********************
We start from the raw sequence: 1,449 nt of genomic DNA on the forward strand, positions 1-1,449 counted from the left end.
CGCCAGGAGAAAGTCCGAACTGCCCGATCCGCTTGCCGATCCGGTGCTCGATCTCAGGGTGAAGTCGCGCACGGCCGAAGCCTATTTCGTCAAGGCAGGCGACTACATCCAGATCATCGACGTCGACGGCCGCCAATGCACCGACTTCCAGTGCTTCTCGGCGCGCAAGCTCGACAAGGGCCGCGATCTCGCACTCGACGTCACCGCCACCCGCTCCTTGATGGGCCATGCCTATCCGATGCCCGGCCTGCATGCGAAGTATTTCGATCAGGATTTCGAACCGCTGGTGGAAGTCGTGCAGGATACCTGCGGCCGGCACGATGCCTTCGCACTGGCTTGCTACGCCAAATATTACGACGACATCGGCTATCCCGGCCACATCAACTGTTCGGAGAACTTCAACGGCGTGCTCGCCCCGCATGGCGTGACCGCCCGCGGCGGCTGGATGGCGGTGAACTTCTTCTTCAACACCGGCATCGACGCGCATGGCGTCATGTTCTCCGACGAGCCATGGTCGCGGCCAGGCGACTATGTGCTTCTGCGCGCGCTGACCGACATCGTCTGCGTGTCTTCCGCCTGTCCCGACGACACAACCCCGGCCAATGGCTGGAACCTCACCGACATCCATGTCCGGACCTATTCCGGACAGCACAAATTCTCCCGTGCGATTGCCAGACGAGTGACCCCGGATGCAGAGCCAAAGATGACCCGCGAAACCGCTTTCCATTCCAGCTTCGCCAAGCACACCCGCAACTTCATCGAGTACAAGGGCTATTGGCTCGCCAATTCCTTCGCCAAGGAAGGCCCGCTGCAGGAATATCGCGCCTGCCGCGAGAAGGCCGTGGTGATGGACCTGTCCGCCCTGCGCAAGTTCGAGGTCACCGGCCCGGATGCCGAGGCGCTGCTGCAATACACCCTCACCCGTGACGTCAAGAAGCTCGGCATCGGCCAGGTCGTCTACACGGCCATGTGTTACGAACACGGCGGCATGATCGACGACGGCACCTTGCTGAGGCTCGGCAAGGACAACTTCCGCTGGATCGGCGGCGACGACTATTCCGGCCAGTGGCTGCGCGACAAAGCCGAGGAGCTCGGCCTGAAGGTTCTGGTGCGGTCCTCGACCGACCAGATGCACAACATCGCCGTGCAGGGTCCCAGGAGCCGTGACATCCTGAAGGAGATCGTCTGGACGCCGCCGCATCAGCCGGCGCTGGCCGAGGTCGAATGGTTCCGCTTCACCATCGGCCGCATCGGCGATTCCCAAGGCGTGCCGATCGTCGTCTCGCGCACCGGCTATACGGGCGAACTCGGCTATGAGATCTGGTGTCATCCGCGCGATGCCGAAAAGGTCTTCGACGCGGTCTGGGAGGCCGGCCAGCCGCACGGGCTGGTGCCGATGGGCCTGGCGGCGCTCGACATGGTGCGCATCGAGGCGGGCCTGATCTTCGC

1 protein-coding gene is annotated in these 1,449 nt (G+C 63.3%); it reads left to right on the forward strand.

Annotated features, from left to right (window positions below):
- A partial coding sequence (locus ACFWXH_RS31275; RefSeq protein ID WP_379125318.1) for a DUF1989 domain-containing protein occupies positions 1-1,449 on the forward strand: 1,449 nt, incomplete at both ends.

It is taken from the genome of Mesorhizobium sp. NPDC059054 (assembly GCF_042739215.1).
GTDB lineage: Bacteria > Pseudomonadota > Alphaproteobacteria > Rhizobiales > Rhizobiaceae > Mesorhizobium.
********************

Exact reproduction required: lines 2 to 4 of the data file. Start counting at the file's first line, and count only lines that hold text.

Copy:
CGCCAGGAGAAAGTCCGAACTGCCCGATCCGCTTGCCGATCCGGTGCTCGATCTCAGGGTGAAGTCGCGCACGGCCGAAGCCTATTTCGTCAAGGCAGGCGACTACATCCAGATCATCGACGTCGACGGCCGCCAATGCACCGACTTCCAGTGCTTCTCGGCGCGCAAGCTCGACAAGGGCCGCGATCTCGCACTCGACGTCACCGCCACCCGCTCCTTGATGGGCCATGCCTATCCGATGCCCGGCCTGCATGCGAAGTATTTCGATCAGGATTTCGAACCGCTGGTGGAAGTCGTGCAGGATACCTGCGGCCGGCACGATGCCTTCGCACTGGCTTGCTACGCCAAATATTACGACGACATCGGCTATCCCGGCCACATCAACTGTTCGGAGAACTTCAACGGCGTGCTCGCCCCGCATGGCGTGACCGCCCGCGGCGGCTGGATGGCGGTGAACTTCTTCTTCAACACCGGCATCGACGCGCATGGCGTCATGTTCTCCGACGAGCCATGGTCGCGGCCAGGCGACTATGTGCTTCTGCGCGCGCTGACCGACATCGTCTGCGTGTCTTCCGCCTGTCCCGACGACACAACCCCGGCCAATGGCTGGAACCTCACCGACATCCATGTCCGGACCTATTCCGGACAGCACAAATTCTCCCGTGCGATTGCCAGACGAGTGACCCCGGATGCAGAGCCAAAGATGACCCGCGAAACCGCTTTCCATTCCAGCTTCGCCAAGCACACCCGCAACTTCATCGAGTACAAGGGCTATTGGCTCGCCAATTCCTTCGCCAAGGAAGGCCCGCTGCAGGAATATCGCGCCTGCCGCGAGAAGGCCGTGGTGATGGACCTGTCCGCCCTGCGCAAGTTCGAGGTCACCGGCCCGGATGCCGAGGCGCTGCTGCAATACACCCTCACCCGTGACGTCAAGAAGCTCGGCATCGGCCAGGTCGTCTACACGGCCATGTGTTACGAACACGGCGGCATGATCGACGACGGCACCTTGCTGAGGCTCGGCAAGGACAACTTCCGCTGGATCGGCGGCGACGACTATTCCGGCCAGTGGCTGCGCGACAAAGCCGAGGAGCTCGGCCTGAAGGTTCTGGTGCGGTCCTCGACCGACCAGATGCACAACATCGCCGTGCAGGGTCCCAGGAGCCGTGACATCCTGAAGGAGATCGTCTGGACGCCGCCGCATCAGCCGGCGCTGGCCGAGGTCGAATGGTTCCGCTTCACCATCGGCCGCATCGGCGATTCCCAAGGCGTGCCGATCGTCGTCTCGCGCACCGGCTATACGGGCGAACTCGGCTATGAGATCTGGTGTCATCCGCGCGATGCCGAAAAGGTCTTCGACGCGGTCTGGGAGGCCGGCCAGCCGCACGGGCTGGTGCCGATGGGCCTGGCGGCGCTCGACATGGTGCGCATCGAGGCGGGCCTGATCTTCGC

1 protein-coding gene is annotated in these 1,449 nt (G+C 63.3%); it reads left to right on the forward strand.

Annotated features, from left to right (window positions below):